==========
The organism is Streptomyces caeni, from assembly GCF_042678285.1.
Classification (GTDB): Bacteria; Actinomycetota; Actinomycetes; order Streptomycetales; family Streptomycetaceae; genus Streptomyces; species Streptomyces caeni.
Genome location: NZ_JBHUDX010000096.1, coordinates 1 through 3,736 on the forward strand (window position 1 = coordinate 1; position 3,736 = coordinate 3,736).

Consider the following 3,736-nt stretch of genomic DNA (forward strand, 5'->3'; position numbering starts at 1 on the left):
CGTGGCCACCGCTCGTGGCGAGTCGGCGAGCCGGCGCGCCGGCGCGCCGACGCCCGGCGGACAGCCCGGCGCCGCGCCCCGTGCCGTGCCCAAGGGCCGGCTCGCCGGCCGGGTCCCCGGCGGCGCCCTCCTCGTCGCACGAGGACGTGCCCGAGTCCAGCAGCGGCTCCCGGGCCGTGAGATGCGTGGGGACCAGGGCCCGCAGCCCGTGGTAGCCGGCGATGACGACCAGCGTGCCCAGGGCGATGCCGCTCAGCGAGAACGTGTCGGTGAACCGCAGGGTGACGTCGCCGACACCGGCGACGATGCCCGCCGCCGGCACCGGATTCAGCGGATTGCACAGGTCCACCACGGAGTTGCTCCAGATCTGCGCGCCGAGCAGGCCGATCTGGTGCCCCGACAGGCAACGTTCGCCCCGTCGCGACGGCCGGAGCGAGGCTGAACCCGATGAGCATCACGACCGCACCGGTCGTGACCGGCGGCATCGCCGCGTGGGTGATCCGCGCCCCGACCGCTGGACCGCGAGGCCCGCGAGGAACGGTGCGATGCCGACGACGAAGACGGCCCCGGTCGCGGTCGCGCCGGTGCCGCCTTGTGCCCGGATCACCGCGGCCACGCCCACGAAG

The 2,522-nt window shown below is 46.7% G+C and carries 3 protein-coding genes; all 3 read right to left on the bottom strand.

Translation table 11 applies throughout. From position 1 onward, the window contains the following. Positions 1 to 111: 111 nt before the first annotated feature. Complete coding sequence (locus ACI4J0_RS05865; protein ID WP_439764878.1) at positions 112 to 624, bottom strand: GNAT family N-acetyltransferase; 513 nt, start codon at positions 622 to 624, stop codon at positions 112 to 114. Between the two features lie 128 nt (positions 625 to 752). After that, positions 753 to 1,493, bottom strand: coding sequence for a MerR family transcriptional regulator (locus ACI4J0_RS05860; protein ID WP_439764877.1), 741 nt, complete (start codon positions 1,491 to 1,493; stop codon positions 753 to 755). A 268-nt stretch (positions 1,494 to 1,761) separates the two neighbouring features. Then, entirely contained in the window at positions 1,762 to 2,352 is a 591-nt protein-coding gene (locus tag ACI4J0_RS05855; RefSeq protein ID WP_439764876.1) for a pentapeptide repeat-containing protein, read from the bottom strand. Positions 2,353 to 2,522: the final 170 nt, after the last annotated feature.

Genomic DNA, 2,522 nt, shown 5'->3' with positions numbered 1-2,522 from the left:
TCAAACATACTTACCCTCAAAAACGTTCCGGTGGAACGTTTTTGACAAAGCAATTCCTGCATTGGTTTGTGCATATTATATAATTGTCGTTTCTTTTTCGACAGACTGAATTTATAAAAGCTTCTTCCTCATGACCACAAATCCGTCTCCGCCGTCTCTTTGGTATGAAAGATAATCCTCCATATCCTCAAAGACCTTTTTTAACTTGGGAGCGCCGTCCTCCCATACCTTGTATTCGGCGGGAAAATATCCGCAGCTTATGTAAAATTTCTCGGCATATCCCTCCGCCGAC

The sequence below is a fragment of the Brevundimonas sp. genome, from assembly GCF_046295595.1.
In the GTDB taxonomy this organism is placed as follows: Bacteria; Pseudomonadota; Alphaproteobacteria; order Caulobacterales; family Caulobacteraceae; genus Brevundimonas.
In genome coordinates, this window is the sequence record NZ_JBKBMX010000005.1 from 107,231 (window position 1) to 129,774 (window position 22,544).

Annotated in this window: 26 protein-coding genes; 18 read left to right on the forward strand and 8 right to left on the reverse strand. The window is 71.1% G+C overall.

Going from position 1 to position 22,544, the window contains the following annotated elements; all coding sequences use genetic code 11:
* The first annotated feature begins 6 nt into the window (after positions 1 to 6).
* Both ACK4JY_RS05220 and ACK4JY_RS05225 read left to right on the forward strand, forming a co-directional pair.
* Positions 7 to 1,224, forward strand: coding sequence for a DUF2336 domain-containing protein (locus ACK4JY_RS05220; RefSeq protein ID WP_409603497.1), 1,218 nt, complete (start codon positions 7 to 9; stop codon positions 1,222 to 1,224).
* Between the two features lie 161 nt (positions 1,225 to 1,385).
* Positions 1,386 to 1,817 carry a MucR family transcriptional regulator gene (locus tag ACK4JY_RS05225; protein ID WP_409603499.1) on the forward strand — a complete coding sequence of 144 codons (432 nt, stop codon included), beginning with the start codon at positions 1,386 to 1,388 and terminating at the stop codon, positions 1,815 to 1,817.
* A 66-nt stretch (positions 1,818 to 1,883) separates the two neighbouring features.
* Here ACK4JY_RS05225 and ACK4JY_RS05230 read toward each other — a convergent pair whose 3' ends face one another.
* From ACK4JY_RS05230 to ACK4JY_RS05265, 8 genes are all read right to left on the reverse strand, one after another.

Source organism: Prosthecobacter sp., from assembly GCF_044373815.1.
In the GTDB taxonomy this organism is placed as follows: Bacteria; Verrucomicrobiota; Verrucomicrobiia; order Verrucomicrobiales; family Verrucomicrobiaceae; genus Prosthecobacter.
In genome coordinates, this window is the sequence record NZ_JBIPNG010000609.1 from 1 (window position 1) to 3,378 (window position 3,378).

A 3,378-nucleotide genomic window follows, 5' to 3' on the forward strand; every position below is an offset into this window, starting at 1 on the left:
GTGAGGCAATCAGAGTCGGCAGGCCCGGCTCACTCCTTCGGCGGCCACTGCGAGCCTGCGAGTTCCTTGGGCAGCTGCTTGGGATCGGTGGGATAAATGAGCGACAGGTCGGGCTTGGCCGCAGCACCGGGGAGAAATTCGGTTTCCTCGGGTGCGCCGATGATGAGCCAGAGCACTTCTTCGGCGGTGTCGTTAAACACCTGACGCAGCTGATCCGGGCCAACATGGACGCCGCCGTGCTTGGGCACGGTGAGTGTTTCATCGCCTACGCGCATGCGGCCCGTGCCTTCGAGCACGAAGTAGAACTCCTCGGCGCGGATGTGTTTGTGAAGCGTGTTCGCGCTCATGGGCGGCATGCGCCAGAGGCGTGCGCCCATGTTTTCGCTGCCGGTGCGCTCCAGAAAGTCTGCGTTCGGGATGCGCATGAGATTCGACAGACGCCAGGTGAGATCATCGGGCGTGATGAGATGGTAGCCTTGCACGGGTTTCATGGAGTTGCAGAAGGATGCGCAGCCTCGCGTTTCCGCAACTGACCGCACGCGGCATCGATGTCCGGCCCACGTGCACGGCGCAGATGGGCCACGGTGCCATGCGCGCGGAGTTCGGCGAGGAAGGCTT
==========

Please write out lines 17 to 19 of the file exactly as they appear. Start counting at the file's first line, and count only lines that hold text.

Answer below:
* Positions 7 to 1,224, forward strand: coding sequence for a DUF2336 domain-containing protein (locus ACK4JY_RS05220; RefSeq protein ID WP_409603497.1), 1,218 nt, complete (start codon positions 7 to 9; stop codon positions 1,222 to 1,224).
* Between the two features lie 161 nt (positions 1,225 to 1,385).
* Positions 1,386 to 1,817 carry a MucR family transcriptional regulator gene (locus tag ACK4JY_RS05225; protein ID WP_409603499.1) on the forward strand — a complete coding sequence of 144 codons (432 nt, stop codon included), beginning with the start codon at positions 1,386 to 1,388 and terminating at the stop codon, positions 1,815 to 1,817.